Modern communications necessitate desensitization to gore and obscenity. Sensitivity to personal offense rises in inverse proportion.
The Verge has published an expose of life at one of Facebook’s content moderation contractors:
The panic attacks started after Chloe watched a man die. She spent the past three and a half weeks in training, trying to harden herself against the daily onslaught of disturbing posts: the hate speech, the violent attacks, the graphic pornography. In a few more days, she will become a full-time Facebook content moderator, or what the company she works for, a professional services vendor named Cognizant, opaquely calls a “process executive.”
For this portion of her education, Chloe will have to moderate a Facebook post in front of her fellow trainees. When it’s her turn, she walks to the front of the room, where a monitor displays a video that has been posted to the world’s largest social network. None of the trainees have seen it before, Chloe included. She presses play.
The video depicts a man being murdered. Someone is stabbing him, dozens of times, while he screams and begs for his life. Chloe’s job is to tell the room whether this post should be removed. She knows that section 13 of the Facebook community standards prohibits videos that depict the murder of one or more people. When Chloe explains this to the class, she hears her voice shaking.
Returning to her seat, Chloe feels an overpowering urge to sob. Another trainee has gone up to review the next post, but Chloe cannot concentrate. She leaves the room, and begins to cry so hard that she has trouble breathing.
No one tries to comfort her. This is the job she was hired to do. And for the 1,000 people like Chloe moderating content for Facebook at the Phoenix site, and for 15,000 content reviewers around the world, today is just another day at the office.
The piece doesn’t address the political bias guiding Facebook and others’ attempts at moderation, probably because the publication and author share it. The article comes with a trigger warning for “mental health issues and racism”–but not for such as the leading paragraph’s disturbing account of a man being stabbed to death.
The article focuses on the working conditions of the underpaid employees of Cognizant, a contractor moderating content for Facebook, but stumbles on a serious problem for the socials in their efforts to excise right wing expression and conspiracy theories. The potential for radicalization of the gatekeepers:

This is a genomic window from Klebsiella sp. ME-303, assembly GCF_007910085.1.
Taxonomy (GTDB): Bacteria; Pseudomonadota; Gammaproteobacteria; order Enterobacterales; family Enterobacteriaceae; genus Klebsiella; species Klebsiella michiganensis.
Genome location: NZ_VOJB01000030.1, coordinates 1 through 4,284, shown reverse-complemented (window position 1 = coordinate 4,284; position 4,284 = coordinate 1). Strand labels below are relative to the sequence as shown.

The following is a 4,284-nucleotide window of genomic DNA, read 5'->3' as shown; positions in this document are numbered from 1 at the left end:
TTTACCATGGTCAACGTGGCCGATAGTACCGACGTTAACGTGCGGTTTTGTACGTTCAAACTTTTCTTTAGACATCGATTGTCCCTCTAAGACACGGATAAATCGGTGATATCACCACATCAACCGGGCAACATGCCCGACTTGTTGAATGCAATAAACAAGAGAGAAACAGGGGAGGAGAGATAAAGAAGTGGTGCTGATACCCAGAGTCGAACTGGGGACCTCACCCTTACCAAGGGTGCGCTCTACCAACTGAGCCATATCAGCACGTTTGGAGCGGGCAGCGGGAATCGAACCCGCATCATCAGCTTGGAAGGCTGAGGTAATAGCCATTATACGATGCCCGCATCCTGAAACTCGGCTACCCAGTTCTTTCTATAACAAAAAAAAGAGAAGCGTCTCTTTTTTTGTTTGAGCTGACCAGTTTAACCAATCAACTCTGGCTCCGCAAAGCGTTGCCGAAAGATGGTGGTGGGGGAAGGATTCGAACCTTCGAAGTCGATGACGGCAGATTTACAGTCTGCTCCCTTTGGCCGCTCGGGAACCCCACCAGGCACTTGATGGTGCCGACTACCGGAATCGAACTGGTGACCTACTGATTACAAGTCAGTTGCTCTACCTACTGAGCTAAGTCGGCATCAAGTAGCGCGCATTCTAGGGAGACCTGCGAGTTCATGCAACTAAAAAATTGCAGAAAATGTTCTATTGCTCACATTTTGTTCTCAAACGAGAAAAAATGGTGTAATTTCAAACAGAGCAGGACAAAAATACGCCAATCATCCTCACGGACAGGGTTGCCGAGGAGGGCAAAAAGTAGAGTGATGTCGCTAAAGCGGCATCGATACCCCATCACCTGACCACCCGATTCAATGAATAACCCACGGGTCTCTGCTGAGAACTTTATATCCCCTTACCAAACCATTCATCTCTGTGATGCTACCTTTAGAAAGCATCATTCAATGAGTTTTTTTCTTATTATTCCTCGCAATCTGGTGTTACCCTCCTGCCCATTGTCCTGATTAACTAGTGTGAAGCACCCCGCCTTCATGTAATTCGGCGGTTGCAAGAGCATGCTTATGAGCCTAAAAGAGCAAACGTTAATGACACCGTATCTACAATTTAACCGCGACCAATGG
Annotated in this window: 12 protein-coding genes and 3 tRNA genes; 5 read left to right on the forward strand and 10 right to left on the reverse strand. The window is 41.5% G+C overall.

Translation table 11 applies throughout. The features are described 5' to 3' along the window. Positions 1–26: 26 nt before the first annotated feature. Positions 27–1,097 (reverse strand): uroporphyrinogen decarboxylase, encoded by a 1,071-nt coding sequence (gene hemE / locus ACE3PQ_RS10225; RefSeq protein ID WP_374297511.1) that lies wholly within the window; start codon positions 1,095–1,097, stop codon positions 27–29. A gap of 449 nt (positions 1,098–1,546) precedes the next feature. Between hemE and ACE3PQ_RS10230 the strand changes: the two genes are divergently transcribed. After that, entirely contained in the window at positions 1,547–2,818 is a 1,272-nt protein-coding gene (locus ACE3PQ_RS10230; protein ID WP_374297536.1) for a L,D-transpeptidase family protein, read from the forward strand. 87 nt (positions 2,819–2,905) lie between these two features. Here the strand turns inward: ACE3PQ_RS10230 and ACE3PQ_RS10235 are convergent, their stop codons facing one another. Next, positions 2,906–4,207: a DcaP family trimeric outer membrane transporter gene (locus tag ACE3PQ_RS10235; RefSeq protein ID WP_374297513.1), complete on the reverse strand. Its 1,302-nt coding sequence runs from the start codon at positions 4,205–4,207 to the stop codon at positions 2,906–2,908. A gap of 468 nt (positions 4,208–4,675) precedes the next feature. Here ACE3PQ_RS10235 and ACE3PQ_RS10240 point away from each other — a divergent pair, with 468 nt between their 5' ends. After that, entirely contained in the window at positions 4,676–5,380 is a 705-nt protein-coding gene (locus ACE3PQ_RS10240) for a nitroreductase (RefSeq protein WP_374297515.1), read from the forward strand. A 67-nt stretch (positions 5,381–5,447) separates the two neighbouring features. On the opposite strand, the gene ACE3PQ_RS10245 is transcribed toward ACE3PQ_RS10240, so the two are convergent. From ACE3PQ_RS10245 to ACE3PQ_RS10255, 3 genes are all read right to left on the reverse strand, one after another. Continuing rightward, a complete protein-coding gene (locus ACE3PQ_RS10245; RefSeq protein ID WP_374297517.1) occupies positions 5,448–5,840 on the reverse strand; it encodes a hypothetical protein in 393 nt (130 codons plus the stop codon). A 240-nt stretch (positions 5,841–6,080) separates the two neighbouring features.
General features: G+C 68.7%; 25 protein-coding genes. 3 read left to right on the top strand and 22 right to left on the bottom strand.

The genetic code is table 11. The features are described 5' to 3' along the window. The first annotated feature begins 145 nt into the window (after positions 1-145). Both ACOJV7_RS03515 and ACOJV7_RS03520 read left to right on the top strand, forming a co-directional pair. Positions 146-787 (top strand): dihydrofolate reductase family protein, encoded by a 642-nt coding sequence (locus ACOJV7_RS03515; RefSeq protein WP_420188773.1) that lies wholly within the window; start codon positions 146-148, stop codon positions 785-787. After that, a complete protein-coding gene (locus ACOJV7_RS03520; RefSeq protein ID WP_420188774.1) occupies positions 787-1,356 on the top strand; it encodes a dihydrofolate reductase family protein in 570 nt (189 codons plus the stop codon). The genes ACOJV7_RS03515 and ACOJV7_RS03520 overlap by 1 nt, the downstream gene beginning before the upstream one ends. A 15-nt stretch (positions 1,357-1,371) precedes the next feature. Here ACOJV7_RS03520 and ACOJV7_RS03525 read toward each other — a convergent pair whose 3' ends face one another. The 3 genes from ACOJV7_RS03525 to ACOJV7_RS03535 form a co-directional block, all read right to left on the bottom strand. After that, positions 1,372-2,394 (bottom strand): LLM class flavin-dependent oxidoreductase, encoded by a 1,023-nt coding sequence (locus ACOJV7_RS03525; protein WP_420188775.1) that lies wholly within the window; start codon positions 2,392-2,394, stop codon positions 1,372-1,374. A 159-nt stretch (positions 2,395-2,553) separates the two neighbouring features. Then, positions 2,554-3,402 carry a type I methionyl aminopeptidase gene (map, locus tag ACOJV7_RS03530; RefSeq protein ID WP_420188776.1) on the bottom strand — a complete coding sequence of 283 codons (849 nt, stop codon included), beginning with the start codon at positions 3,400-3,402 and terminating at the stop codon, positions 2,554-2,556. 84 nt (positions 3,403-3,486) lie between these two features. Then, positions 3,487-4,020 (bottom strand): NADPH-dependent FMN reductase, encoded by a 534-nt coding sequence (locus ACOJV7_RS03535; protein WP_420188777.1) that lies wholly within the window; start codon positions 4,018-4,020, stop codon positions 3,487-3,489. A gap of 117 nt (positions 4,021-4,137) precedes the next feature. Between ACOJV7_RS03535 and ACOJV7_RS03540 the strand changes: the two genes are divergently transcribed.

The moderators told me it’s a place where the conspiracy videos and memes that they see each day gradually lead them to embrace fringe views. One auditor walks the floor promoting the idea that the Earth is flat. A former employee told me he has begun to question certain aspects of the Holocaust. Another former employee, who told me he has mapped every escape route out of his house and sleeps with a gun at his side, said: “I no longer believe 9/11 was a terrorist attack.”
I don’t know if there’s something about our historical moment that makes conspiracy theories more appealing or that exposure to them is so much greater, but it seems some percentage of us is always going to buy into them, so the gross number of casual conspiracy theorists is going to keep rising.
Like most of the former moderators I spoke with, Chloe quit after about a year.
Among other things, she had grown concerned about the spread of conspiracy theories among her colleagues.
One QA often discussed his belief that the Earth is flat with colleagues, and “was actively trying to recruit other people” into believing, another moderator told me. One of Miguel’s colleagues once referred casually to “the Holohoax,” in what Miguel took as a signal that the man was a Holocaust denier.
Conspiracy theories were often well received on the production floor, six moderators told me. After the Parkland shooting last year, moderators were initially horrified by the attacks. But as more conspiracy content was posted to Facebook and Instagram, some of Chloe’s colleagues began expressing doubts.
“People really started to believe these posts they were supposed to be moderating,” she says. “They were saying, ‘Oh gosh, they weren’t really there. Look at this CNN video of David Hogg — he’s too old to be in school.’ People started Googling things instead of doing their jobs and looking into conspiracy theories about them. We were like, ‘Guys, no, this is the crazy stuff we’re supposed to be moderating. What are you doing?’”
If people are falling for flat-earth theory and other silliness, just imagine what happens when someone of reasonable intelligence is exposed to the truth about, say, black crime as explicated in the work of Colin Flaherty.
Eventually they’ll take moderation out of the hands of humans entirely and turn it over to AI.
That people don’t know there are human beings doing this work is, of course, by design. Facebook would rather talk about its advancements in artificial intelligence, and dangle the prospect that its reliance on human moderators will decline over time.
But given the limits of the technology, and the infinite varieties of human speech, such a day appears to be very far away. In the meantime, the call center model of content moderation is taking an ugly toll on many of its workers. As first responders on platforms with billions of users, they are performing a critical function of modern civil society, while being paid less than half as much as many others who work on the front lines. They do the work as long as they can — and when they leave, an NDA ensures that they retreat even further into the shadows.
The sheer volume of content monitored by AI will create a great black hole into which human communications disappear.
The very profusion of information may perversely lead to a world where the average person is in fact less informed and less exposed to truth. Brave new world.